- Bedside for Hospice Care
- Ameliorate somatic symptoms associated with emotional stress
- Recreative and Receptive Methods
- Clinical Improvisation
- Song Writing
- Self-Soothing Methods
- Supporting Children and Adults with Special Needs
- Early Childhood Development
- Therapeutic Group and Relational Work
- Supporting Vocal Exploration and Breath Work"
The We Play Well Together family of instruments - which include monochords, tongue drums, handpans, kalimbas and hanging chimes - have all been utilized in a variety of different music therapy applications.According to Music Therapist Katie Down (LCAT, MT-BC, MMT, MM):"possible clinical uses of our instruments include:We created a 15-minute highlight video just for music therapists to get an idea of the many different instruments and possible applications for their use, featuring instruments built by Hokema Kalimbas, feeltone and Metal Sounds.(Click "READ MORE" below to access the video..)...And be sure to join us in our digital booth this week at the American Music Therapy Association 2021 Conference October 14th -17th!
A Portrait: Christine Stevens, MSW, MA, MT-BCAn Interview with Annalena Horl.Christine, when did music interest you and when did you start drumming?First of all, I thought I had no sense of rhythm at all. I almost failed the percussion class at college. But then a drum circle changed my life. I learned to play congas and improvise freely..How would you describe your personal philosophy regarding drums and their magic?For me, drums are a portal to musical expression. Their simple handling, their spiritual depth and historical significance, as well as scientifically proven evidence of their healing effects, make them an instrument of transformation, healing, prayer and fun..When did you get to know the Kalimba Sansula?That was during a national conference for music therapists. I tried them out and bought two of them..How do you use the Sansula and what are the possibilities of using the instrument? What effect does the Sansula have on your students and listeners?I use the Sansula in my healing drum groups, in which we practice the healing rhythm with every participant. These can be seniors, cancer patients or even companies. The sound of the Sansula is always calming and mystical...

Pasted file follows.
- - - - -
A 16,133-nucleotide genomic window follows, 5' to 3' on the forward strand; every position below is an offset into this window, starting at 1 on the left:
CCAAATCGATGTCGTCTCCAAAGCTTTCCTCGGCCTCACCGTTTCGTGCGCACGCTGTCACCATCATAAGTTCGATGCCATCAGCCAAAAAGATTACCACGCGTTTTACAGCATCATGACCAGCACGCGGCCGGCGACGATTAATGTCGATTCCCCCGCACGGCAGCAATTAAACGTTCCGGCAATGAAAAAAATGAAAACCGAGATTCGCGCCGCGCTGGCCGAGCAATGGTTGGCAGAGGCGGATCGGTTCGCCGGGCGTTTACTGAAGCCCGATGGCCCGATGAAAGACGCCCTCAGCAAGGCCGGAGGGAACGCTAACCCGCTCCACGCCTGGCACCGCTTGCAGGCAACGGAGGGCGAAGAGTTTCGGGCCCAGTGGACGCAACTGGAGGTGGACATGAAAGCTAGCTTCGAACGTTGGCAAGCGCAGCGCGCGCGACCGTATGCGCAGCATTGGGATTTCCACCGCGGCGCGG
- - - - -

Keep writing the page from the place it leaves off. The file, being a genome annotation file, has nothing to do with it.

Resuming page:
Why we offer Trainings:
Our hands-on workshops will give you the opportunity to play, experience, and learn more about the Feeltone Monochords including the Monolini or Monolina Body Therapy Monochords and the larger Concert and Meditation Monochord. While these instruments are completely intuitive and require no prior musical knowledge or ability to play, specific techniques are offered in this training that will deeply improve your ability to play the instruments with beauty, ease, and a variety of colors, as well as to evoke the elements of nature and to hold a deeply meditative space when playing for others. All of these techniques can be used for sound massage, group meditation sessions, to accompany singing and voice work, or to enhance any kind of hands-on healing work from acupuncture to massage therapy.
*You can get 18 CMTE credits if you submit the training curriculum ask your trainer for more information.
Ongoing workshops:Level I - The Secrets of the MonochordLearn how to play a Monochord TrainingThis is an ongoing training offered 2-4 times a year in different states. (So far we have held trainings in New York, Miami, Denver, New Mexico, Oregon, Northen and Southern California.)
If you cannot attend an in-person training we also offer online trainings with Joule L'Adara, MFA who is a certified feeltone monochord trainer, professional sound healing facilitor and the founder of Sounding Circles. LLC. Joule teaches a one-day virtual retreat and also offers one-on-one lessons for the monochord.
This photo series shows you examples of how to place the "body monochords" - including the Monolini and the Monolina - onto the physical body for a sound massage session.
Because the feeltone Monochords have a convex shape, the instrument is like a boat that floats atop any size or shape body. Placing the monochord on the torso will allow the body to feel the vibrations most intensively. With the body in a supine position, the monochord can be placed horizontally or vertically across the body. We recommend a continuous playing style of strumming with a very light touch. As the sound is felt through the resonance of the wood, playing too robustly can be very invigorating! A gentle way of playing is recommended for most therapeutic applications, to entrain the breath and heart to a rate of calm and ease.
The instruments can also be placed on the lower body, where the sensations are felt up and down the legs and into the pelvis and hips.
Click to read and see more...